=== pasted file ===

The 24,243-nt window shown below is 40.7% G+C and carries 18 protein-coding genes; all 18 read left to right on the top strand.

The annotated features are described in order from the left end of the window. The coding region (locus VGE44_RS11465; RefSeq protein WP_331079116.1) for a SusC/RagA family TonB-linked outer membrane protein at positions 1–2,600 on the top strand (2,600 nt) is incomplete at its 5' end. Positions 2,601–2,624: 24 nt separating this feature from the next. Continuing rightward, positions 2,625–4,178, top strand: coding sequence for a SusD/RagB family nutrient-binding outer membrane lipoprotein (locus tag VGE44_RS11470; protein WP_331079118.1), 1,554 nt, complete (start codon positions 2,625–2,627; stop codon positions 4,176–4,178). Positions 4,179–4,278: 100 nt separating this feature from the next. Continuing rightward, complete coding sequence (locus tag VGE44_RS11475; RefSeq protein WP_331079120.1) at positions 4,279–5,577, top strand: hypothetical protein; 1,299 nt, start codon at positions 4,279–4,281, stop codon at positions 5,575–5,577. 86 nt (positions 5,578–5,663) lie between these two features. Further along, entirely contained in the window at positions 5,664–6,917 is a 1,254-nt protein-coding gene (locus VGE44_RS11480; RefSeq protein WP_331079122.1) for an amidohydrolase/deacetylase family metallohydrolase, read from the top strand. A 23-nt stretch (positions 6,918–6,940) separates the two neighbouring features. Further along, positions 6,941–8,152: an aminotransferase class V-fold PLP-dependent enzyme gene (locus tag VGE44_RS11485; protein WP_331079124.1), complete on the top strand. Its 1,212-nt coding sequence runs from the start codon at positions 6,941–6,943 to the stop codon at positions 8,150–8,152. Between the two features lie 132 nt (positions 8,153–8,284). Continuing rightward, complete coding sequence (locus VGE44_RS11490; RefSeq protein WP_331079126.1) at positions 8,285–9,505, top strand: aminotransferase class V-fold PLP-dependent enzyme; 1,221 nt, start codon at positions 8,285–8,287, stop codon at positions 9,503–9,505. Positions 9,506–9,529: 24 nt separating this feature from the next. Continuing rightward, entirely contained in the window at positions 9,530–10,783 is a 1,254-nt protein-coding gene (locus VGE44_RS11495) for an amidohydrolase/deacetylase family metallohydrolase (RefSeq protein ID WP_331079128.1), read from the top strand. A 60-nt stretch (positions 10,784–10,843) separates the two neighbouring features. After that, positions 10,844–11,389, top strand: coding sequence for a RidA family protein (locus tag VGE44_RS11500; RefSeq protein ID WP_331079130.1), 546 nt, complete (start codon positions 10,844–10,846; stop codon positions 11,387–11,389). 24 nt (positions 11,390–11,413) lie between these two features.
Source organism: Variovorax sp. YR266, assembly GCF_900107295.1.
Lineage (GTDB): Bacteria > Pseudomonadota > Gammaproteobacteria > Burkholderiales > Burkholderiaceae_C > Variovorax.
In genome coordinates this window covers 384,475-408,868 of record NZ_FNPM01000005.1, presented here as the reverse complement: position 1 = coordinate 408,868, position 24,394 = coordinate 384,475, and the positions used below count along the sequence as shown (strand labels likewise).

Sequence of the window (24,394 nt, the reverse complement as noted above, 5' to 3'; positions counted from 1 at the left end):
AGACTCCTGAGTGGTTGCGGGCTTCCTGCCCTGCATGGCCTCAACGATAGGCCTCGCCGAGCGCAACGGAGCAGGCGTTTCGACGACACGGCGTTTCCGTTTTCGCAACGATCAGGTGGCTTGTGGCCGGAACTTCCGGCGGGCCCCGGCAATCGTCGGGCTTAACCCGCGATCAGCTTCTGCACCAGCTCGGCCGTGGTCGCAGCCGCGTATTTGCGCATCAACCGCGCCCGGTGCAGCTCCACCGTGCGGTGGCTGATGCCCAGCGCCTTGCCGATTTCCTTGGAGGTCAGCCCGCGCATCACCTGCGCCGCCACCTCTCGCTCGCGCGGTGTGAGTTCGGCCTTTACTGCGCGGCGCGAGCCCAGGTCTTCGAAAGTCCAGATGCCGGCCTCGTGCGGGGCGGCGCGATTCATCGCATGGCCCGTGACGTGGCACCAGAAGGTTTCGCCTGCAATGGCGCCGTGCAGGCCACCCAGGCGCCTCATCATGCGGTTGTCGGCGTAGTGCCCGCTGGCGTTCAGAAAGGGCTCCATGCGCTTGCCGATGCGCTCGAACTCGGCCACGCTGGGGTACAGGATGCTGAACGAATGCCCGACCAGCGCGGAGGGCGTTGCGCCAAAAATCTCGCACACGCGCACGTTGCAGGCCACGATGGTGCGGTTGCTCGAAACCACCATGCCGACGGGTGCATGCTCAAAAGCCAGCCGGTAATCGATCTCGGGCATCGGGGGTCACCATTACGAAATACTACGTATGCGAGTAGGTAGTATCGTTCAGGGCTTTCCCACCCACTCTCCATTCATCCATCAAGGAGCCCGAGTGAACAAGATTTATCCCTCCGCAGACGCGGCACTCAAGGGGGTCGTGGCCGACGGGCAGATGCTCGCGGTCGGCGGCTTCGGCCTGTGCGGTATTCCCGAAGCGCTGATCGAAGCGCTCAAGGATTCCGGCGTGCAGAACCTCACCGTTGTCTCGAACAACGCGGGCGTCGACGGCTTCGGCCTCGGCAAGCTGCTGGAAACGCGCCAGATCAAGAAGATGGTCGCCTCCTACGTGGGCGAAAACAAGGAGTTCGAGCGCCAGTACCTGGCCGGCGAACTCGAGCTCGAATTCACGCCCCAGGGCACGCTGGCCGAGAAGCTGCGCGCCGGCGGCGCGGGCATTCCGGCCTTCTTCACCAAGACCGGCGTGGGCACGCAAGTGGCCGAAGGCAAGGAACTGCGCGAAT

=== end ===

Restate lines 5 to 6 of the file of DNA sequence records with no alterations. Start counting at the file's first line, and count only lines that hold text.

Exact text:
In genome coordinates this window covers 384,475-408,868 of record NZ_FNPM01000005.1, presented here as the reverse complement: position 1 = coordinate 408,868, position 24,394 = coordinate 384,475, and the positions used below count along the sequence as shown (strand labels likewise).

Sequence of the window (24,394 nt, the reverse complement as noted above, 5' to 3'; positions counted from 1 at the left end):